In these days of soaring house prices, it can be very difficult to afford a mortgage for a new house, whether as a first-time buyer, someone looking for a larger property, or someone moving to a more expensive area of the country. If there is going to be more than one working adult living in the property to be bought, a joint mortgage can help bring the price nearer within reach.
What Are Joint Mortgages?
A joint mortgage is when two or more people co-operate to take out a mortgage, pooling their income and deposit resources in exchange for both owning a share in the property and taking on part of the liability for the mortgage debt. Usually, a joint mortgage is taken out by a couple, whether married or unmarried, but there’s nothing to stop two or more friends getting together to share the mortgage load.
Joint Mortgage Advantages
The main advantage of a joint mortgage is that by including each applicant’s income in the calculations, a larger mortgage amount can be offered, meaning a wider range of houses becomes available. A second, smaller, advantage is that if one of the applicants has some poor credit in their history, taking out a joint mortgage with someone with a better credit rating – even if with only a small income – can reduce the interest rate the lender might offer as the overall risk is lessened.
So those are the main advantages to joint mortgages. As with anything though, there are downsides too. The main one is that even though the mortgage was taken out by using two or more incomes in calculating how much the lender was prepared to advance, each individual named on the mortgage agreement is legally liable for the entire amount borrowed.
If one applicant loses their job, it makes no difference to the lender – the full repayments must still be made even if that responsibility falls solely on the shoulders of a single applicant. In the even more unfortunate situation that one of the mortgagees dies, the full liability for the debt passes automatically to the survivor. For this reason, it’s vital for both parties to have life insurance in place to cover this possibility, however unpleasant it might be to think about in advance.
On a related note, there’s a vital point about joint mortgages that needs to be borne in mind: although every applicant will be liable for the whole mortgage debt in case of death, it’s not necessarily the case that ownership rights will be automatically transferred in the same situation. If the joint mortgagees are married, then if one spouse dies their share of the property will by default be transferred to the other.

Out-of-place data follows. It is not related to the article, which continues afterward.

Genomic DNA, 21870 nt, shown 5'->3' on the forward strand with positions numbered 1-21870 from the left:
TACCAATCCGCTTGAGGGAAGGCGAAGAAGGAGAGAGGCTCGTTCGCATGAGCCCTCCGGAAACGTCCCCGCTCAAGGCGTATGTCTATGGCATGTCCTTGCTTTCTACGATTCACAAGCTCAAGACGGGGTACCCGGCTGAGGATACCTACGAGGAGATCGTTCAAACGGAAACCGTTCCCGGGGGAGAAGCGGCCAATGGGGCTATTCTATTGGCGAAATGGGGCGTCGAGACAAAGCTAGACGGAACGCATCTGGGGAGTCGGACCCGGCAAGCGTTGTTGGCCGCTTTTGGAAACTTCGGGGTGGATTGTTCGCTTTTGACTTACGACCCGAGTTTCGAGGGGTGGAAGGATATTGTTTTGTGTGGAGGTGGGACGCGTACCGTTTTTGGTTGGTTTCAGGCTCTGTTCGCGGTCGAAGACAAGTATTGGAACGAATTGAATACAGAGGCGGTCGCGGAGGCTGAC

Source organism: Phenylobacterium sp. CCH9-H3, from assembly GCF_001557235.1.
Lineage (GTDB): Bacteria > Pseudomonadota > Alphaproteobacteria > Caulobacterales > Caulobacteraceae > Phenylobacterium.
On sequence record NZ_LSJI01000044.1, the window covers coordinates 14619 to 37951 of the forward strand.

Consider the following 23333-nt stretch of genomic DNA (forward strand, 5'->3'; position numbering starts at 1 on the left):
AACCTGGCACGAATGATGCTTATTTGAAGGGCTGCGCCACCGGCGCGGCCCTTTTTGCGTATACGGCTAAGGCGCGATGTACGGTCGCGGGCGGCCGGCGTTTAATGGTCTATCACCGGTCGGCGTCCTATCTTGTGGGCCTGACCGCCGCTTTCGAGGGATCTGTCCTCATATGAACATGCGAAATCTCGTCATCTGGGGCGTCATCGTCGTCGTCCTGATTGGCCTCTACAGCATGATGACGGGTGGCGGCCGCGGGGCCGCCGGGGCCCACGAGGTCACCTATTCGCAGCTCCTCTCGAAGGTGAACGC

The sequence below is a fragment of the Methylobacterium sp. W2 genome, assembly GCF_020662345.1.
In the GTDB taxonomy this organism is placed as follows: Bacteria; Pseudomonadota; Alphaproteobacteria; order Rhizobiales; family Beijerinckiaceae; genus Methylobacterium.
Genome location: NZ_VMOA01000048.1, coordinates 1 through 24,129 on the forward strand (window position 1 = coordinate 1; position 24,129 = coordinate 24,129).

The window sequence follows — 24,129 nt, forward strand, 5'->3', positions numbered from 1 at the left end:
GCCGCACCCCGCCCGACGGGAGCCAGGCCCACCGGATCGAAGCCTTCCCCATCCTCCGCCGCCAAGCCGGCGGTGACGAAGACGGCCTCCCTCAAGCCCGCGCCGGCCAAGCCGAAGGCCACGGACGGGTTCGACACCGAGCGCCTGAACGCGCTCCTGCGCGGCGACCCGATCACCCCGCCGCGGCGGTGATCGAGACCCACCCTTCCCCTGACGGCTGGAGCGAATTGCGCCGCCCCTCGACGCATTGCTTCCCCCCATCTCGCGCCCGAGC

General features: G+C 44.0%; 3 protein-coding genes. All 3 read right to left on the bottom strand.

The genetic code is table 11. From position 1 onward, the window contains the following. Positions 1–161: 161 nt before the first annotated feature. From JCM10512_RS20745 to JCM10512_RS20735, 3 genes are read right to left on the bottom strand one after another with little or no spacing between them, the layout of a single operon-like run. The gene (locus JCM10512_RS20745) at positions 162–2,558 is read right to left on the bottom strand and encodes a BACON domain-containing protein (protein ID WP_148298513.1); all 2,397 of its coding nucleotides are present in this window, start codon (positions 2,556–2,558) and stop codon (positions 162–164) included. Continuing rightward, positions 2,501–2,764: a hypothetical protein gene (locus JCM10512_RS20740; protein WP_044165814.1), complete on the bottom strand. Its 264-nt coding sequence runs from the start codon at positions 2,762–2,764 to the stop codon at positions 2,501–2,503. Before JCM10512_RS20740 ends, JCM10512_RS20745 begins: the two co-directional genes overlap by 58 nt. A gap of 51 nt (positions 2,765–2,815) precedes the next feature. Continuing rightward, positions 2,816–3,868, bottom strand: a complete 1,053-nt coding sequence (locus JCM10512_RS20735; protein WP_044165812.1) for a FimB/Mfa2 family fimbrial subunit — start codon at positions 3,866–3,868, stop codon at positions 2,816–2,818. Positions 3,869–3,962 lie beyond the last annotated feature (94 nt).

If the mortgagees are an unmarried couple or just friends, then this isn’t the case – the ownership share in the property will be passed on according to normal inheritance rules, which could lead to the unfortunate situation of half of an unmarried partner’s house being owned by the family of the deceased partner. To avoid this, it’s highly recommended for each applicant to make a will specifying that ownership should be passed on to the other mortgagee.
You should also ensure that all the applicant’s names are listed on the title deeds of the property so that there’s no doubt whatsoever about the ownership – if only one joint mortgagee’s name is on the deeds, then theoretically the other has no ownership rights at all should there be a dispute through death or separation.
Veto on Sale
A final point to watch out for is that with joint mortgages, each party has a veto on the sale of the property. This can lead to some very messy situations if the joint mortgagees fall out, separate, or even if one disappears without trace – it can leave one of the parties unable to recoup the investment they’ve made with their payments over the years, while still being liable for any remaining debt and at risk of losing everything through repossession. To avoid this, draw up an agreement beforehand that stipulates that in the event of a dispute, neither party can unreasonably block a sale.
All this might sound as if joint mortgages are a minefield, but it’s really not the case. It’s just a matter of making sure you have all your legal ducks in a row before signing on the dotted line to take advantage of the benefits these mortgages offer. It’s far better to be prepared as who knows what the future holds?
Applying for a Joint Mortgage
Nearly all mortgages from most lenders are available in joint versions, and indeed some lenders will insist that married couples take a joint mortgage rather than a single one, as it gives them more security and options if payments aren’t kept up.
The only thing left to consider before applying is which of the two types of joint mortgage to take out. With a ‘Joint Tenancy’ mortgage, both debt liability and ownership are split 50/50 between the applicants – this is by far the most usual choice for married or unmarried couples. If the mortgage is being taken out by a group of friends, or by an investment consortium, then a ‘Tenants in Common’ mortgage might be the better choice – with these, different applicants can take on different percentages of repayment liability and therefore ownership share of the property.
Group mortgage (three applicants or more)
It is possible to get a joint mortgage for more than two people. Not all lenders will allow this but there are high street lenders which will do it. Usually group will be limited maximum to four applicants.
The amount that can be borrowed is based on the incomes of the individuals within the group and the property is then owned in equal proportions.
Is a Joint Mortgage for You?
If you’re a married or unmarried couple who are both working then, the answer is almost certainly ‘yes’. You’ll be able to borrow a larger amount, or alternatively, the extra income you can declare means that you should get a lower interest rate than with a single mortgage for the same amount.